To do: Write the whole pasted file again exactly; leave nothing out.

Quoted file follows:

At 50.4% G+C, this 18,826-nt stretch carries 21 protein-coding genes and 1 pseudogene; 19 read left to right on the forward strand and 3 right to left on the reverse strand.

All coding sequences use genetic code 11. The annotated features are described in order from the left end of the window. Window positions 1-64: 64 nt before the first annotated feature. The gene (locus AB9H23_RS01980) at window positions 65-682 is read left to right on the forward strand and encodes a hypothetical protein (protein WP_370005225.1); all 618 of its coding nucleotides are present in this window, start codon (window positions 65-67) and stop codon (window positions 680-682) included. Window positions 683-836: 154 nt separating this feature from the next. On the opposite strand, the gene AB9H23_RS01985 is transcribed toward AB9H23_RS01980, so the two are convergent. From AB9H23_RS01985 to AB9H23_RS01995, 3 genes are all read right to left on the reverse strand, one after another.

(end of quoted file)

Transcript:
At 50.4% G+C, this 18,826-nt stretch carries 21 protein-coding genes and 1 pseudogene; 19 read left to right on the forward strand and 3 right to left on the reverse strand.

All coding sequences use genetic code 11. The annotated features are described in order from the left end of the window. Window positions 1-64: 64 nt before the first annotated feature. The gene (locus AB9H23_RS01980) at window positions 65-682 is read left to right on the forward strand and encodes a hypothetical protein (protein WP_370005225.1); all 618 of its coding nucleotides are present in this window, start codon (window positions 65-67) and stop codon (window positions 680-682) included. Window positions 683-836: 154 nt separating this feature from the next. On the opposite strand, the gene AB9H23_RS01985 is transcribed toward AB9H23_RS01980, so the two are convergent. From AB9H23_RS01985 to AB9H23_RS01995, 3 genes are all read right to left on the reverse strand, one after another.